Auburn Council Untethers $10,000 Housing Grant

The House of God is living quarters

- Haynes

AUBURN – In a series of mixed votes and mayoral tie-breakers Monday, the Auburn City Council appeared to expand its grant program for new houses to include rehabilitation.

Mayor Scott Kudrna said the city began offering $10,000 to anyone who would build a new house six years ago, but there were no applicants until this year.

Councilman Jeff Jeanneret was earlier approved for a grant for converting a former church into a residence.

At Monday’s meeting, builder Lonnie Haynes said Jeanneret’s project was for renovation.

Jeanneret said it was for “new living space” because it had not been a house before, but Haynes said the House of God is living quarters.

The council voted to approve Haynes’ request for the grant for a $35,000 renovation project at 621 Central Ave on a 4 to 2 vote. Councilmen Chris Erickson and Jeanneret dissented.

Mayor Scott Kudrna said a $10,000 grant is too high for a $30,000 project.

He said the public should not be paying a third of the costs. He said the $10,000 figure is appropriate when considering a new house of $100,000 or more because it is only a fraction of the total investment.

Haynes vowed to return the $10,000 if Central Avenue house ever is sold.

The council also approved John Barnard’s grant request for up to $10,000 on a house renovation expected to cost $8,900. Erickson and Jeanneret again dissented.

When Councilman Shawn Clark voted against the renovation grant for Brett and Lauren Vinson, it created a three to three tie. Mayor Kudrna broke the tie voting against the grant.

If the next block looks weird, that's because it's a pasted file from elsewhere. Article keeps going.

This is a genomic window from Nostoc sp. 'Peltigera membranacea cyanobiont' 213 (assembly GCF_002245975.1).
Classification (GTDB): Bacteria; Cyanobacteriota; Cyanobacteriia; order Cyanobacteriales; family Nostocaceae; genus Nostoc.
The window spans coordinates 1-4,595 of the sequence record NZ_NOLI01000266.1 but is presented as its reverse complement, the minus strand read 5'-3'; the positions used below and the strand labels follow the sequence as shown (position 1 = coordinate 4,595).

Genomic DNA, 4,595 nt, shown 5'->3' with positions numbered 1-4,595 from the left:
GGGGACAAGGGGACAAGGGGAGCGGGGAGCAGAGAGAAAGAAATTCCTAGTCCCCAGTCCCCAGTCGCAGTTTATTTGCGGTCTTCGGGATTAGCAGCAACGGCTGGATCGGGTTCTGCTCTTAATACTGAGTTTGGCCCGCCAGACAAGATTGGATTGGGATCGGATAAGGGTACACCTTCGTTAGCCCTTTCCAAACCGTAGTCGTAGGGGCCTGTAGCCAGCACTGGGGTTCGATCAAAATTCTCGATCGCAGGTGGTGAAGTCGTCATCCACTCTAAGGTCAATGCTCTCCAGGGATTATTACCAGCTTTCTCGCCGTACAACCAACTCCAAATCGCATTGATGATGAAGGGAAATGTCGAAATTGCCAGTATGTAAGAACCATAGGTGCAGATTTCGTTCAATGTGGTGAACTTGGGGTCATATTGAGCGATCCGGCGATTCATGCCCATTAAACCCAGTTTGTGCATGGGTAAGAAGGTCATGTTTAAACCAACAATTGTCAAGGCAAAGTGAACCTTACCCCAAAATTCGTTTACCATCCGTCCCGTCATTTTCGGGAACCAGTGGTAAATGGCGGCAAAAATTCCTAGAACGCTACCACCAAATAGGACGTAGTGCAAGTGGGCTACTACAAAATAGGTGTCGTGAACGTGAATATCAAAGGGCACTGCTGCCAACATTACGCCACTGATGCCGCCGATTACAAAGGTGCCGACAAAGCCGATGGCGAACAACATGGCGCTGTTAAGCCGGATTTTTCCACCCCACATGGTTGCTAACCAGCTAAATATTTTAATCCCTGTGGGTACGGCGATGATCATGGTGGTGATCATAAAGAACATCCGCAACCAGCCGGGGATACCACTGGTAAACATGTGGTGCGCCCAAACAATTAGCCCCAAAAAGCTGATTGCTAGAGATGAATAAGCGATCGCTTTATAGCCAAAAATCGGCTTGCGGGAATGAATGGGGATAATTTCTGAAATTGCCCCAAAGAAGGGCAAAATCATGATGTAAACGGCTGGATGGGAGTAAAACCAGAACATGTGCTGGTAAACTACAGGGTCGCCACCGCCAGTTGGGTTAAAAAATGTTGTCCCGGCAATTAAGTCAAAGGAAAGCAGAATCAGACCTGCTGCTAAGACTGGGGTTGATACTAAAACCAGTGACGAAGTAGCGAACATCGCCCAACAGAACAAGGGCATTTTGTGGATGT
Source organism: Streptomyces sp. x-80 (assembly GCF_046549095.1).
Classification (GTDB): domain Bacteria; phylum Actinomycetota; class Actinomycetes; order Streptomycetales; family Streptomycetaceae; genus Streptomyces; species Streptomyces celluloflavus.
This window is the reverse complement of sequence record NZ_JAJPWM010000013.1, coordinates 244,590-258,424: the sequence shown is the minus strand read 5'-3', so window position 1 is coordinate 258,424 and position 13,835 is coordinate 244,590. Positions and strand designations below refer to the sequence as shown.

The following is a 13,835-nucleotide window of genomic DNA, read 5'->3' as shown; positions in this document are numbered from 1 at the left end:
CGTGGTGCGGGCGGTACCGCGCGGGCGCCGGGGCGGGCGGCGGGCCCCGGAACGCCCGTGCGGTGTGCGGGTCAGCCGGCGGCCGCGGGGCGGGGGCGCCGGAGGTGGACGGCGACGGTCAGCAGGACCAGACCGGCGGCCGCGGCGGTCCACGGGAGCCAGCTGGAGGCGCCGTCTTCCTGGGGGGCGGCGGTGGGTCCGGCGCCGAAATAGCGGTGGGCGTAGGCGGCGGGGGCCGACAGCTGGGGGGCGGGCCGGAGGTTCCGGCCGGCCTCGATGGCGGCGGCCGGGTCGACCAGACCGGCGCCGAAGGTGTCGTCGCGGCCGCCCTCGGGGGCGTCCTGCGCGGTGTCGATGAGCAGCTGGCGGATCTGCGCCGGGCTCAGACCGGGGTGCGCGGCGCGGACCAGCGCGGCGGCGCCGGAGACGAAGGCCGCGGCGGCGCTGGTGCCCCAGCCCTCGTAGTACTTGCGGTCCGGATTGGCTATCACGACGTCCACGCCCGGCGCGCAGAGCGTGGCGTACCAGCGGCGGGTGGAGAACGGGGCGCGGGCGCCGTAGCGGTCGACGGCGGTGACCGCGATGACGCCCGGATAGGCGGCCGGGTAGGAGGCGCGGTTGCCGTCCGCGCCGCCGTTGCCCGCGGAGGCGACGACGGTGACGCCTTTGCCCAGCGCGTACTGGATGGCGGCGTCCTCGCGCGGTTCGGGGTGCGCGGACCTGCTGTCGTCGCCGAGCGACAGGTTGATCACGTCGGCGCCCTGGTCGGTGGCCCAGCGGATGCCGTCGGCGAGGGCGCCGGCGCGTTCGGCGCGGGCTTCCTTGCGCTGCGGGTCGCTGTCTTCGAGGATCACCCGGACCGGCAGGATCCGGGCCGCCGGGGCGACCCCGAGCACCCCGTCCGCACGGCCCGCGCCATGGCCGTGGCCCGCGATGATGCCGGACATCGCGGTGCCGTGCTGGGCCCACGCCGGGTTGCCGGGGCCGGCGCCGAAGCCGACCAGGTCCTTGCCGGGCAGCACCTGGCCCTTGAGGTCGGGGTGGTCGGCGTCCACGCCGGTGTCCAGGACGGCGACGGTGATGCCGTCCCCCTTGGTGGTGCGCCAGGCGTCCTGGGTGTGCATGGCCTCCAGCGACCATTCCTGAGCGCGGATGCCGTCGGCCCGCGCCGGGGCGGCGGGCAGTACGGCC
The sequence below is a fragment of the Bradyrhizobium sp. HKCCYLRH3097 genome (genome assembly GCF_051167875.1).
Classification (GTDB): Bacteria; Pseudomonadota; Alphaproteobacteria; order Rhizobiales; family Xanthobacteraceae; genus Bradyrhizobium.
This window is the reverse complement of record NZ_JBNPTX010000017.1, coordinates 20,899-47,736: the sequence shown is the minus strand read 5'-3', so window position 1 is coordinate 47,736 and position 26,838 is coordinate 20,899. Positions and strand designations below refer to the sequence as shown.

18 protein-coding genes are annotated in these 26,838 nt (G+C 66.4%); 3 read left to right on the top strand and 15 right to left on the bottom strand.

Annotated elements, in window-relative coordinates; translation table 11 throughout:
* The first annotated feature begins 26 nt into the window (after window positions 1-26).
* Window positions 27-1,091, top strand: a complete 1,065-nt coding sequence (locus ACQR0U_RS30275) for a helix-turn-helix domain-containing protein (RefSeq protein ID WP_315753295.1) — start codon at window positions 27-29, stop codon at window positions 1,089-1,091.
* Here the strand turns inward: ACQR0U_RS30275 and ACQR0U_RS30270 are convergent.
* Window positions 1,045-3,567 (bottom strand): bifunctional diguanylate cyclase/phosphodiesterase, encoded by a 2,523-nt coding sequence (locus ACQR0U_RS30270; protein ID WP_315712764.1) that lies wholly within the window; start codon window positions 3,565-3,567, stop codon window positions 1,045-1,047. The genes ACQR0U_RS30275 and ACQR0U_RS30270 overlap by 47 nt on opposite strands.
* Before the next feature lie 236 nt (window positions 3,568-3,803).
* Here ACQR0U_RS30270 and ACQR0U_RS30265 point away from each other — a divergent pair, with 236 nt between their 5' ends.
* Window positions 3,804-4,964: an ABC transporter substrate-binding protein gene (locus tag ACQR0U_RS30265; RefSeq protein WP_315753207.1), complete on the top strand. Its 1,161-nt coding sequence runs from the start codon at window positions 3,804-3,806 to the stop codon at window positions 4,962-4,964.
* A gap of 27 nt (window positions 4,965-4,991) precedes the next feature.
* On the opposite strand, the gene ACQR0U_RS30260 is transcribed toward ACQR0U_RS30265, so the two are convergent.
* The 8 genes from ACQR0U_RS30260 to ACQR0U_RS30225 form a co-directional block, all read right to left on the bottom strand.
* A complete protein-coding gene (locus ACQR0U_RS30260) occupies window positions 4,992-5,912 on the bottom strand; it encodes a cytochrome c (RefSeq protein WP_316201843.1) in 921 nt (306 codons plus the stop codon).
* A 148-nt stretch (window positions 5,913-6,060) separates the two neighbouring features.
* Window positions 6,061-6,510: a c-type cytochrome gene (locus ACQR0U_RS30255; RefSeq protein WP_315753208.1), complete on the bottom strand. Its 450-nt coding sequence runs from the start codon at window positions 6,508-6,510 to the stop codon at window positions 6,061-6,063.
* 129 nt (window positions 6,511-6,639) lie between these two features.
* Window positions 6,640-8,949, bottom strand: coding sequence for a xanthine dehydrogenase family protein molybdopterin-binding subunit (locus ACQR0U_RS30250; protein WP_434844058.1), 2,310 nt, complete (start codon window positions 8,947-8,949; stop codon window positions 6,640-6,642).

The Arbor Manor Steakhouse’s request for $10,000 to renovate apartments on the story above the restaurant also failed. Councilman Tom Clark joined Erickson and Jeanneret against, and Mayor Kudrna broke the tie.

The one grant request that was for building a new house in the Glenrock Addition also drew a tie vote. Tom Clark, Rick Janssen and Katy Billings voted against. Mayor Kudrna voted in favor.

Kudrna said the city wants new home construction, but said construction costs are too high for a builder to get his asking price.

He said there is less need for public funds to help contractors who intend to spruce up an older home for re-sale.

Billings asked Kudrna about Keep Auburn Beautiful’s internal workings.

Billings concluded that the committee had no chairperson and undefined parameters for making its recommendations.

Keep Auburn Beautiful had recommended approval of the new Glenrock house by Richard and LeeAnn Warner, but recommended against the Arbor Manor Steakhouse, Haynes, Vinson and Barnard requests.

Following the votes Monday,   Erickson questioned whether the grant program was still for new living space.

Erickson: “Erickson: “We don’t worry about parameters, I guess.”

Shawn Clark said he voted against the Vinson grant because he wanted to keep one $10,000 grant available in case someone comes forward that does want to build a new house.

City Attorney Angelo Ligouri said it is costing the city between $6,000 and $20,000 to demolish old houses that do not sell and Mayor Kudrna said Keep Auburn Beautiful has identified as many as 41 houses that need investment or they will also need to be torn down.

Five people were in attendance who appeared to be in support of using the grants for renovations.

Mayor Kudrna said the public funds should not be used to reward a property owner that does not keep the property fit. He said the grant is for “new living space” only, but did not offer an explanation for the council’s voting after Monday’s meeting.

Erickson said a program for renovation and rehabilitation should be considered in the next budget cycle.

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